TAIPEI, TAIWAN, FEB. 26 -- Taiwan is moving toward a major expansion of its unofficial contacts with mainland China, according to local press reports and other sources here.
The breakaway province and the communist mainland are still technically locked in a state of war, but Taiwan decided late last year to lift a ban on visits to the mainland by citizens who have relatives there.
The sources indicate that Taiwan's ruling Kuomintang, or Nationalist Party, is planning to allow more trade with the mainland and exchanges of unofficial sports and cultural delegations. Having permitted Taiwanese citizens to visit relatives on the mainland since November, the party is planning to allow citizens who have no relatives there to make the trip, the sources said.
The changes are expected to be disclosed when the party holds its 13th national congress in early July, party members have said.
"I believe that in July there will be a big jump in contacts with the mainland," said Chao Shao-kong, a ruling party legislator who favors increased unofficial ties with the mainland.
The Kuomintang has been under heavy pressure from Taiwanese business executives who, faced with protectionist sentiment in the United States and elsewhere, want to expand an already lively trade with the mainland. Indirect trade between Taiwan and the mainland, conducted through Hong Kong and other points, came to approximately $2 billion last year. Direct trade is banned on the grounds that it would be dangerous to become too dependent on a communist country for trade.
But many Taiwan business executives are reported to believe that they are at a competitive disadvantage dealing through intermediaries. Under new guidelines being considered, they would be able to conclude purchase agreements directly for raw materials, such as coal and cotton. Shipments would still have to be made through third parties.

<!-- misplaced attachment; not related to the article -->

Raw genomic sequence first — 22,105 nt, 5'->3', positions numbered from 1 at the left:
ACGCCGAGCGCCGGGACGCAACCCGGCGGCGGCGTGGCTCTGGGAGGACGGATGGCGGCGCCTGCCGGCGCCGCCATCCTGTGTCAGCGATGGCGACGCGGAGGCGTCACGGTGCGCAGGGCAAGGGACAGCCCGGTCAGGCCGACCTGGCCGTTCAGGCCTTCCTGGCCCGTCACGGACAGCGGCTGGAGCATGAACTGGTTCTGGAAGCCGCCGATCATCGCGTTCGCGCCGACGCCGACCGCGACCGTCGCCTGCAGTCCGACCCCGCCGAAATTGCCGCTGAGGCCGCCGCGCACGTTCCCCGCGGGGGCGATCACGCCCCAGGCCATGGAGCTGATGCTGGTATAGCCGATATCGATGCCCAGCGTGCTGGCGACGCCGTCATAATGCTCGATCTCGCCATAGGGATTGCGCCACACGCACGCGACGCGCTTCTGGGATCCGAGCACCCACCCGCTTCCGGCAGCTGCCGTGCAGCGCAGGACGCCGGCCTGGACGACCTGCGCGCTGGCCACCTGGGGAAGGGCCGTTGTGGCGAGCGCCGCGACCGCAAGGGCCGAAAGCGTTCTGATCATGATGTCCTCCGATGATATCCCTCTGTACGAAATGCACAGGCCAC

The opening to the mainland began with the late president Chiang Ching-kuo and is continuing under his successor, Lee Teng-hui.
The idea, as explained by Kuomintang officials, is to abandon Taiwan's defensive posture and go on the offensive to persuade mainlanders of the superiority of Taiwan's more open, capitalist system.
It is a more pragmatic approach that is likely to lead to attempts by Taiwan to reenter international organizations that it quit when the communists joined.
The Kuomintang appears to be pleased with the results of lifting the ban on visits. Many Taiwanese were shocked at the poverty and bureaucracy on the mainland and were happy to be home.
"Generally speaking, I think people have a much better understanding of the mainland," said a senior party official during a background briefing this week. More than 90,000 people are reported to have traveled to the mainland since travel restrictions were lifted.
According to legislator Chao, many Taiwanese are making false reports, pretending to be visiting relatives on the mainland while actually doing business there. Many are intrigued by the possibility of doing business on Hainan island, off China's southwest coast. Beijing has declared that Hainan will be a special economic zone where capitalistic practices will be permitted as long as they are productive.
China has welcomed the lifting of the ban, but has urged Taipei also to permit mainlanders to visit Taiwan.